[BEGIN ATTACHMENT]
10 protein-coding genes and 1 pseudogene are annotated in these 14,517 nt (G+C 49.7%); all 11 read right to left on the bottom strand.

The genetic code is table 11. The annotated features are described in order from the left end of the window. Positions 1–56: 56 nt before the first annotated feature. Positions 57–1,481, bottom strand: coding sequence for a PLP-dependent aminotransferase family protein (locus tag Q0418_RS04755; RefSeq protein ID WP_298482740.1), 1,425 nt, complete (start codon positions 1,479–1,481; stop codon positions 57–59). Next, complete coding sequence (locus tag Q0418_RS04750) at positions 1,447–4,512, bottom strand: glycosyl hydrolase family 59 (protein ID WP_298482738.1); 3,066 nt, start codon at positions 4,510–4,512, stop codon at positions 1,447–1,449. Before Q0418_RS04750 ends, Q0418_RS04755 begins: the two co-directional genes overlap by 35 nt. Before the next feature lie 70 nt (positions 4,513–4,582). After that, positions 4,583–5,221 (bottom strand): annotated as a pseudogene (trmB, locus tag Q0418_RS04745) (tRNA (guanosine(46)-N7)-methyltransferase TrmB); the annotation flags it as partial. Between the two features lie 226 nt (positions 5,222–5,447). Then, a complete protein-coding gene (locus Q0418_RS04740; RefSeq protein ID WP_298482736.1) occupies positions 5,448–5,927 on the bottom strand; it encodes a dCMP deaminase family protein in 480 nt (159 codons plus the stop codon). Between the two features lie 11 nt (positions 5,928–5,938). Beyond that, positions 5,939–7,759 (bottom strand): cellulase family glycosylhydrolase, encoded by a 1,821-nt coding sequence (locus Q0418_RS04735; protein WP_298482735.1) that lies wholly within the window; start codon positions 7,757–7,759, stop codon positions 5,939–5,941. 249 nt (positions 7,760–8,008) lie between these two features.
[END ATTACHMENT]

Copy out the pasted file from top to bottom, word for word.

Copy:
10 protein-coding genes and 1 pseudogene are annotated in these 14,517 nt (G+C 49.7%); all 11 read right to left on the bottom strand.

The genetic code is table 11. The annotated features are described in order from the left end of the window. Positions 1–56: 56 nt before the first annotated feature. Positions 57–1,481, bottom strand: coding sequence for a PLP-dependent aminotransferase family protein (locus tag Q0418_RS04755; RefSeq protein ID WP_298482740.1), 1,425 nt, complete (start codon positions 1,479–1,481; stop codon positions 57–59). Next, complete coding sequence (locus tag Q0418_RS04750) at positions 1,447–4,512, bottom strand: glycosyl hydrolase family 59 (protein ID WP_298482738.1); 3,066 nt, start codon at positions 4,510–4,512, stop codon at positions 1,447–1,449. Before Q0418_RS04750 ends, Q0418_RS04755 begins: the two co-directional genes overlap by 35 nt. Before the next feature lie 70 nt (positions 4,513–4,582). After that, positions 4,583–5,221 (bottom strand): annotated as a pseudogene (trmB, locus tag Q0418_RS04745) (tRNA (guanosine(46)-N7)-methyltransferase TrmB); the annotation flags it as partial. Between the two features lie 226 nt (positions 5,222–5,447). Then, a complete protein-coding gene (locus Q0418_RS04740; RefSeq protein ID WP_298482736.1) occupies positions 5,448–5,927 on the bottom strand; it encodes a dCMP deaminase family protein in 480 nt (159 codons plus the stop codon). Between the two features lie 11 nt (positions 5,928–5,938). Beyond that, positions 5,939–7,759 (bottom strand): cellulase family glycosylhydrolase, encoded by a 1,821-nt coding sequence (locus Q0418_RS04735; protein WP_298482735.1) that lies wholly within the window; start codon positions 7,757–7,759, stop codon positions 5,939–5,941. 249 nt (positions 7,760–8,008) lie between these two features.